More Digital

  • Mokalik

    Nigeria’s Kunle Afolayan: African Audiences Shouldn’t Be ‘Second-Class’

    DURBAN–A young boy from a middle-class home gets an unconventional schooling in the ways of the world when he’s forced to apprentice at a mechanic’s workshop in a rough-and-tumble section of Lagos. “Mokalik” is the latest feature from Kunle Afolayan, a leading figure in the wave of filmmakers revitalizing the Nigerian film industry. The film [...]

  • SAG-AFTRA HQ

    SAG-AFTRA Ends Long Strike Against Ad Agency Bartle Bogle Hegarty

    SAG-AFTRA has ended its 10-month strike against Bartle Bogle Hegarty after the advertising agency agreed to sign the union’s new commercials contract. The union instructed its 160,000 members in September not to accept any work for BBH, which had been signed to SAG-AFTRA’s commercials contracts since 1999. The strike came two weeks after BBH publicly [...]

  • FaceApp is displayed on an iPhone,

    SAG-AFTRA Warns Members About FaceApp Terms of Use

    SAG-AFTRA is warning its 160,000 members about the “overreaching and invasive” terms of use for the FaceApp mobile application. FaceApp, developed by Russian company Wireless Lab, uses neural network technology to automatically generate transformations of faces in photographs. The app can be used to make users appear older, younger, or change gender. The terms include [...]

  • J. Cole

    Apple Music Launches 'Rap Life' Playlist

    Apple Music announced the launch of “Rap Life,” a new global playlist focusing on contemporary rap artists and culture. It replaces the former “The A-List: Hip-Hop” playlist. Said Ebro Darden, Apple Music’s Global Editorial Head of Hip-Hop and R&B: “We flipped it to dig deeper into into the lifestyle [and to] keep pushing the culture [...]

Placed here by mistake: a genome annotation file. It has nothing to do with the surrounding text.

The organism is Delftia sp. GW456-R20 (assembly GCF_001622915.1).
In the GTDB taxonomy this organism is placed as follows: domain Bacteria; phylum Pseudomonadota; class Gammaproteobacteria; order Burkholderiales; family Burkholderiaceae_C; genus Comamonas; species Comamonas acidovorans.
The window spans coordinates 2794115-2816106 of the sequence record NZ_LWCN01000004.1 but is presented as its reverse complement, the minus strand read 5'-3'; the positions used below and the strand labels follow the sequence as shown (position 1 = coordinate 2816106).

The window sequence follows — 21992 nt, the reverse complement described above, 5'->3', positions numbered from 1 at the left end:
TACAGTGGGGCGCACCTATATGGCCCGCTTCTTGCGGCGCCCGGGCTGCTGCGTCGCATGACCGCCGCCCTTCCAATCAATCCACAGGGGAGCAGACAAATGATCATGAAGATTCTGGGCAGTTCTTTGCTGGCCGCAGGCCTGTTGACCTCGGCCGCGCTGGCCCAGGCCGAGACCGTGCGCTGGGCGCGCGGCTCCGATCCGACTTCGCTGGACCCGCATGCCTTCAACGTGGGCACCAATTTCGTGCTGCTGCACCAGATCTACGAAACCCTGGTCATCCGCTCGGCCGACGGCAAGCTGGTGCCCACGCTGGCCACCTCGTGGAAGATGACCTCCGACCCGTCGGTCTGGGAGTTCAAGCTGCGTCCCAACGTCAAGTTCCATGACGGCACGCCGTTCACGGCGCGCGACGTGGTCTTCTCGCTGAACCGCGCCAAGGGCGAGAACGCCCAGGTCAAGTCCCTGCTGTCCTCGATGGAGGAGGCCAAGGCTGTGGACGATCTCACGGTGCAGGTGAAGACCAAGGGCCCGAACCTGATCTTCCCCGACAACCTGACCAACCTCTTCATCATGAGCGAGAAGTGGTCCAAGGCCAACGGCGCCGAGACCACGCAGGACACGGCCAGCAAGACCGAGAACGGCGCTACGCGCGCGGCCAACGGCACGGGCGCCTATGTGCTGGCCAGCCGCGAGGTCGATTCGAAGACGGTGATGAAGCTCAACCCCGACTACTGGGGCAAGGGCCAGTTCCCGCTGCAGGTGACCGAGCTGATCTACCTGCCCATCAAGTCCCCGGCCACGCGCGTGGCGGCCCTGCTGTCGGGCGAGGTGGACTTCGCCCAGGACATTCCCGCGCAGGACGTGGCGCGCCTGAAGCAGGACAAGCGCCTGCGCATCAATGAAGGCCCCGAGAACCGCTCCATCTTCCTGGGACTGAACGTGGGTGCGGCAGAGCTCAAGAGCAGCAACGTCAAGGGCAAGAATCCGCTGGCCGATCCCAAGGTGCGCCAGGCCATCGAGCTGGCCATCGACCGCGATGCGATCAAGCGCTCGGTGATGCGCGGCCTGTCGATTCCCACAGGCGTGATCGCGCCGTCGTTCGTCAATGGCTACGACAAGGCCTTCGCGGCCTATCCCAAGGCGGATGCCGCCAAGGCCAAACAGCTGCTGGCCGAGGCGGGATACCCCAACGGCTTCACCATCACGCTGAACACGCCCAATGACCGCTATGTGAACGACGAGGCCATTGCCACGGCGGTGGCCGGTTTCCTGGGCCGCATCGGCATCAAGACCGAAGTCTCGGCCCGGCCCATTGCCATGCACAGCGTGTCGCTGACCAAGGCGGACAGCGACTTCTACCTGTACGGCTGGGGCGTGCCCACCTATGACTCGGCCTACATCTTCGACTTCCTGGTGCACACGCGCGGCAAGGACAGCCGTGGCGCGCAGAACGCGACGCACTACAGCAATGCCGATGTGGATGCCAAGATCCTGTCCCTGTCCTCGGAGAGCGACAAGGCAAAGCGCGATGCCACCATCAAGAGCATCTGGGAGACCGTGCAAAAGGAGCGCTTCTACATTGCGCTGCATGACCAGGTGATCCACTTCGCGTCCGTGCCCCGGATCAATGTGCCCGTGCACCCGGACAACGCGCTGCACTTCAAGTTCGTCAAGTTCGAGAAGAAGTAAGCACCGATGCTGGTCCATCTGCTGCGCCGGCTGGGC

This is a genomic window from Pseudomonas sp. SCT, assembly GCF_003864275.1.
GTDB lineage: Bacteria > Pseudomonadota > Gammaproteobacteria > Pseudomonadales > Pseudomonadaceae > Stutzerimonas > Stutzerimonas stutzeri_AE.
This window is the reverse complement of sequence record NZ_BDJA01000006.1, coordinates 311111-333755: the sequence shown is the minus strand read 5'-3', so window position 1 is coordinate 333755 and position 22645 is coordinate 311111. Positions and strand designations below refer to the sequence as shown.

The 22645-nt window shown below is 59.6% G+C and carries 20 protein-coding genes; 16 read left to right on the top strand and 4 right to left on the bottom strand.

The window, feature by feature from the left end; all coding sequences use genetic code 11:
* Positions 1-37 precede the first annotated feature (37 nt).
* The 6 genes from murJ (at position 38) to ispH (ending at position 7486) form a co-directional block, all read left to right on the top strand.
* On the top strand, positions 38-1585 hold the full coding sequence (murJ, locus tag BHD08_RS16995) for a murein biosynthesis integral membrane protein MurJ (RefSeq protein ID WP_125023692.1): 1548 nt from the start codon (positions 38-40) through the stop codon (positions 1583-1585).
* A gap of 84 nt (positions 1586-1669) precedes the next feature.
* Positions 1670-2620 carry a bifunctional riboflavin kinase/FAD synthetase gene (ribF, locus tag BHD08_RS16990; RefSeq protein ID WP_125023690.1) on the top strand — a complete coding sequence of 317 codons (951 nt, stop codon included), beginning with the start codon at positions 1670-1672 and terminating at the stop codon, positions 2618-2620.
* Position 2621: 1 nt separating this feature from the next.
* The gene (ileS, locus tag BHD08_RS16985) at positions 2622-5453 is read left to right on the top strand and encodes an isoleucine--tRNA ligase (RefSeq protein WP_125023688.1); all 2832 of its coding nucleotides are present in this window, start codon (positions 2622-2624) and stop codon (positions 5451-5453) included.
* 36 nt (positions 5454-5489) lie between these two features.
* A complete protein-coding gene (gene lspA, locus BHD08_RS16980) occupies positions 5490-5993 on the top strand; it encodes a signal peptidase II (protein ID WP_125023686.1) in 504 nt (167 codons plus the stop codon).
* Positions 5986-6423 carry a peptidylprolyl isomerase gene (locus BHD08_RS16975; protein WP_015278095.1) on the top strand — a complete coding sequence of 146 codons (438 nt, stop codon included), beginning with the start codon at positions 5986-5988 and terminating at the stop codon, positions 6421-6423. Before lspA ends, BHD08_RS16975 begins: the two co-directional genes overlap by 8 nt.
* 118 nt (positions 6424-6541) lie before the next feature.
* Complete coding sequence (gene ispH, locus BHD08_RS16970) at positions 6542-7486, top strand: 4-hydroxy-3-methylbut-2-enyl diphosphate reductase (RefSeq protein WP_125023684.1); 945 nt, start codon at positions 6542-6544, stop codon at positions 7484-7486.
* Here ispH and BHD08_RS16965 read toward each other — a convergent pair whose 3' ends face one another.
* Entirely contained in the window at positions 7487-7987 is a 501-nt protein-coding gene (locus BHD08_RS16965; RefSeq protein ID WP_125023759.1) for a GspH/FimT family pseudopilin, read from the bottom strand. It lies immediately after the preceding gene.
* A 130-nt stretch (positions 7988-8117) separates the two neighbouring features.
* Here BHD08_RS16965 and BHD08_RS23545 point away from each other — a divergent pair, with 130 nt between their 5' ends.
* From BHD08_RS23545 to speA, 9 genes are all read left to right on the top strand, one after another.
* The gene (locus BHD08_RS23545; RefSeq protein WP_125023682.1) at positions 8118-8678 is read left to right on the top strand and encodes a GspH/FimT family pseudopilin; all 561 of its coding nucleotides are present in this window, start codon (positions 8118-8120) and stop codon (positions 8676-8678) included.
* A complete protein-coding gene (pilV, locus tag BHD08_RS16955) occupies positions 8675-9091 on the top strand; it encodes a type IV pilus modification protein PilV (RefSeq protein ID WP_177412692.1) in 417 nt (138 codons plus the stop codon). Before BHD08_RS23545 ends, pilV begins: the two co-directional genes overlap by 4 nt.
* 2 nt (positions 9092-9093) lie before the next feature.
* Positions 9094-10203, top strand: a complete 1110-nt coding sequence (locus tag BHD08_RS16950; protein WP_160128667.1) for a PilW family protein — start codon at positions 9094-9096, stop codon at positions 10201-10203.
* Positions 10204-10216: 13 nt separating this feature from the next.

• Billie Eilish

    ARRI, Mobile TV Group Back New Venture Revitalizing Streamed Concerts

    A new venture looking to bring a fresh approach to live-streaming concerts has gotten the backing of hardware heavyweights ARRI and Mobile TV Group. Wide+Close is launching with the mandate of shooting music performances with film cameras and cinematographers in order to give the content a more cinematic feel. “We want to take concert filming [...]

  • Fortnite Battle Royale

    How 'Fortnite' Fans Can Earn Loot by Watching YouTube Videos

    Epic Games and YouTube have teamed up with a special offer for “Fortnite” players — giving players of the popular battle-royale game rewards when they watch “Fortnite”-premiered content on the video platform. The catch: You have to watch at least 20 minutes of “Fortnite” special content or live esports broadcasts to receive the loot. Under [...]

  • Roku headquarters

    Roku Plans to Expand to Brazil, Other Countries (EXCLUSIVE)

    Roku plans to expand to multiple new territories in the coming months, Variety has learned. One of the first new markets for the company will likely be Brazil. An international expansion could help Roku grow its customer base, which in turn should lead to growing advertising revenues. Roku executives have been hinting at plans to [...]

More From Our Brands

Access exclusive content